Posts Tagged policy

Gun Writer Starts New Website: The Reload

From The Washingtonian:

That’s why the Washington Free Beacon reporter is putting his livelihood on the line—his last day at the conservative outlet was Friday. As of today, he’s started the Reload, an independent publication based on the Substack model, where people subscribe directly to his reporting. But Gutowski, who’s a certified firearms instructor and who has been one of the best reporters to follow about the NRA’s turmoil, isn’t leaving the Beacon for Substack. He’s built the Reload himself for a couple thousand bucks—his biggest expense was buying the URL—and living on money he saved during the pandemic while he sees whether readers will follow him as he “explains the politics and the guns,” as he says.

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Allen West On Changing Demographics

From Huckabee:

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Strategy in Real Time: Dueling with an Enemy That Moves

Strategy in Real Time: Dueling with an Enemy That Moves is republished with permission of Stratfor.”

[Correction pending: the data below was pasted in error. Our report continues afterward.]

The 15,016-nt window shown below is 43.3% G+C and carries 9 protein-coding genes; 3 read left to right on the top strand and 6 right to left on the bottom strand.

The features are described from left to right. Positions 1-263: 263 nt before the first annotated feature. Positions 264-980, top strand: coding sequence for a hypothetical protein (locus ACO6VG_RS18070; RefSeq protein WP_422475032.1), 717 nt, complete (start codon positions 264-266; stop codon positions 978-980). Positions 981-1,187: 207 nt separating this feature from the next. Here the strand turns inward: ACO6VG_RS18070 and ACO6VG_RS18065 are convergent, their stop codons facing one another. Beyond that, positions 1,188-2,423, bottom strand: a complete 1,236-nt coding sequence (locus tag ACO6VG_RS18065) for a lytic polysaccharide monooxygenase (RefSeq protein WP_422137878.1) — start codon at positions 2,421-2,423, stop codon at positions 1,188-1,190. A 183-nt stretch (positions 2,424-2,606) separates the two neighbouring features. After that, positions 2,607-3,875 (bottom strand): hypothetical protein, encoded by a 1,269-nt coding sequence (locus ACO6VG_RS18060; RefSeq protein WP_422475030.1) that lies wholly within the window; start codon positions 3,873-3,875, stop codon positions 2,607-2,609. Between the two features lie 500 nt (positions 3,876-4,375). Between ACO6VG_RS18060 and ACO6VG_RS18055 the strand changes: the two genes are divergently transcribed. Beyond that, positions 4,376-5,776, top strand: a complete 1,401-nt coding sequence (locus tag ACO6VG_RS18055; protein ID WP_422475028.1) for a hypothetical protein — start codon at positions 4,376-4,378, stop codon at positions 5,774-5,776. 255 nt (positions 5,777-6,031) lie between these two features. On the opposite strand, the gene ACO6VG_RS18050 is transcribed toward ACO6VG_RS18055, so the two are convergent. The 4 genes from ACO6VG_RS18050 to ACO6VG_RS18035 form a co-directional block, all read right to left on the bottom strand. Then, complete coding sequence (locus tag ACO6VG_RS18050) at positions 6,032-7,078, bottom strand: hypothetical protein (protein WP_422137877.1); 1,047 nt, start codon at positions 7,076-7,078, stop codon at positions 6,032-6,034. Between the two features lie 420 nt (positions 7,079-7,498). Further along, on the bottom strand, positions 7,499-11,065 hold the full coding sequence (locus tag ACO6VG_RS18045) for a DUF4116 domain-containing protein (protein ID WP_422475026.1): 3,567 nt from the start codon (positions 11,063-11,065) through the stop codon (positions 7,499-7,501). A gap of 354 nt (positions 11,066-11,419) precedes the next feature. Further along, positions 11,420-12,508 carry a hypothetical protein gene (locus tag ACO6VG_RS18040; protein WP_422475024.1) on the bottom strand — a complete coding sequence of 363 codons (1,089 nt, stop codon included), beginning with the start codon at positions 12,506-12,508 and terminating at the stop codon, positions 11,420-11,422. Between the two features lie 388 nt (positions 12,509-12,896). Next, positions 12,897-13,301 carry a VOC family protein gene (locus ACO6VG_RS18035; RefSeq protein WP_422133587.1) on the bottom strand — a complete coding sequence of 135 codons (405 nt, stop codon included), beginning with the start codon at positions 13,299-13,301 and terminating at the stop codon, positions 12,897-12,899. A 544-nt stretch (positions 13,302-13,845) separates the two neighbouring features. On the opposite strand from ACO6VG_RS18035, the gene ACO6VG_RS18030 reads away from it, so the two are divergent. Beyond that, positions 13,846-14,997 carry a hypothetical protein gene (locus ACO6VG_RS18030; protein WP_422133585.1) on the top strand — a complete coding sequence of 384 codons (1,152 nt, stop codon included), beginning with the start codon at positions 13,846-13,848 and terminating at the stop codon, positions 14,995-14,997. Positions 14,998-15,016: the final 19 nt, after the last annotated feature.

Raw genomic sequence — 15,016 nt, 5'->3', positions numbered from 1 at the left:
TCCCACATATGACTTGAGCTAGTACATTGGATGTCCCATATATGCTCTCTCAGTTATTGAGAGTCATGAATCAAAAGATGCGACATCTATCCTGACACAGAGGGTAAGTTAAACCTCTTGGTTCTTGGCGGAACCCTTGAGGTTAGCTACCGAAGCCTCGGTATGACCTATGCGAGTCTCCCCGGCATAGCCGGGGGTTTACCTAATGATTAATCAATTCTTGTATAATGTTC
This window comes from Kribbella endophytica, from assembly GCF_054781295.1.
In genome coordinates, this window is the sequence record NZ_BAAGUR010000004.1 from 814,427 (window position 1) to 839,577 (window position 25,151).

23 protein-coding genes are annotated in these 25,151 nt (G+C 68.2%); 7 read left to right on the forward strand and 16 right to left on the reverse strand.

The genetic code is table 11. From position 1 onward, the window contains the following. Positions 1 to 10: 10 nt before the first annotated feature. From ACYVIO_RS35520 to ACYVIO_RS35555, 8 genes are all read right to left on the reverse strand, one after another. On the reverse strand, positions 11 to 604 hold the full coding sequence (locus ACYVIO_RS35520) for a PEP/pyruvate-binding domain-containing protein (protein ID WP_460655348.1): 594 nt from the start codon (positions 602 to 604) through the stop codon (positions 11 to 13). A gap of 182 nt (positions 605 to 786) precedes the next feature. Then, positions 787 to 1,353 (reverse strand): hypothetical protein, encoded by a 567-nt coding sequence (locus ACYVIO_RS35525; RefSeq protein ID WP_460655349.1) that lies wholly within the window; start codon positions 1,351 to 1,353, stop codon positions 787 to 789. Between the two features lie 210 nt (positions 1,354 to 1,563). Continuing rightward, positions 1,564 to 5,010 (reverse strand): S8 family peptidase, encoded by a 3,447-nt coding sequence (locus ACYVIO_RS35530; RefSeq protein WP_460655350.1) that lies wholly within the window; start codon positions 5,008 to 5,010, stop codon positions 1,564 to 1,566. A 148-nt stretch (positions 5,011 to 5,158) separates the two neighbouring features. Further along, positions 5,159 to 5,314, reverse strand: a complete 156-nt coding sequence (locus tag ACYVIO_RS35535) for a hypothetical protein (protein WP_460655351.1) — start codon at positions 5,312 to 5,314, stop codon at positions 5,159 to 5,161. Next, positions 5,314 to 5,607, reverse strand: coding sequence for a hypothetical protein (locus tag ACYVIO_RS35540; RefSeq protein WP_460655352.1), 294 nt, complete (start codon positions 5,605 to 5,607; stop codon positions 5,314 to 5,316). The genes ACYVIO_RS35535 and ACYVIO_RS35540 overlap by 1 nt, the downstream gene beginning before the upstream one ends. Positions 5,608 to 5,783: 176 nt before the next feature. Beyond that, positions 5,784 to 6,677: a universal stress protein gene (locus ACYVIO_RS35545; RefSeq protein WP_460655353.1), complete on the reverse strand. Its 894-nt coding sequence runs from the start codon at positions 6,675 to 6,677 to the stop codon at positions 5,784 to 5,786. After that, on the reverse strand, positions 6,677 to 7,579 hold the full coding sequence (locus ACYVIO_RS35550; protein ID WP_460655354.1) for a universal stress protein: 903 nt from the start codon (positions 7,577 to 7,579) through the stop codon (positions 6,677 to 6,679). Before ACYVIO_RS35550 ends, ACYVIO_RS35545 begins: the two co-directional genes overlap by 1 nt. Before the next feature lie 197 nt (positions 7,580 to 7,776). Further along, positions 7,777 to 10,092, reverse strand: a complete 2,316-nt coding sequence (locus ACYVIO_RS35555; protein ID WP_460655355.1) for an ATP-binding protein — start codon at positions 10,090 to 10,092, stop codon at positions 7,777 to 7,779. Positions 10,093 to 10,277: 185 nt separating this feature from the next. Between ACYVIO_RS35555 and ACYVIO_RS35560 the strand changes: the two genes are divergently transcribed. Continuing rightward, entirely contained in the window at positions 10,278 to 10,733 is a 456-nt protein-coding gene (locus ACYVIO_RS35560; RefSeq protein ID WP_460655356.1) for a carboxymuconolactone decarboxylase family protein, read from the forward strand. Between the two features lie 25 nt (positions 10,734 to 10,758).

By Philip Bobbitt

Strategy is a two-way street. But many commentators act as though formulating a strategy is the same as solving a chess problem. Chess problems are artificially constructed arrangements on a chessboard where the goal is to find a series of moves that leaves the other side no room to evade a checkmate within three or four turns. The sorts of conflicts bedeviling us these days, however, are more like the game of chess itself, in which there is no determinate, continuous series of moves that will guarantee victory every time. Each new contest depends on the actions of the other side, how we react to them, how they respond to our reactions, and so on.

Ignoring this aspect of strategy seems to contribute to the widespread view that victory in warfare amounts to the destruction of the enemy, a facile assumption that is all too unthinkingly held. “Defeating the enemy” may be the definition of victory in football, or even in chess for that matter, but not in warfare. Victory in war is the achievement of the war aim, and if, after Vietnam, Iraq and Afghanistan, we still think that victory is simply the devastation of our adversaries, we have a lot of reflecting to do. Read the rest of this entry »

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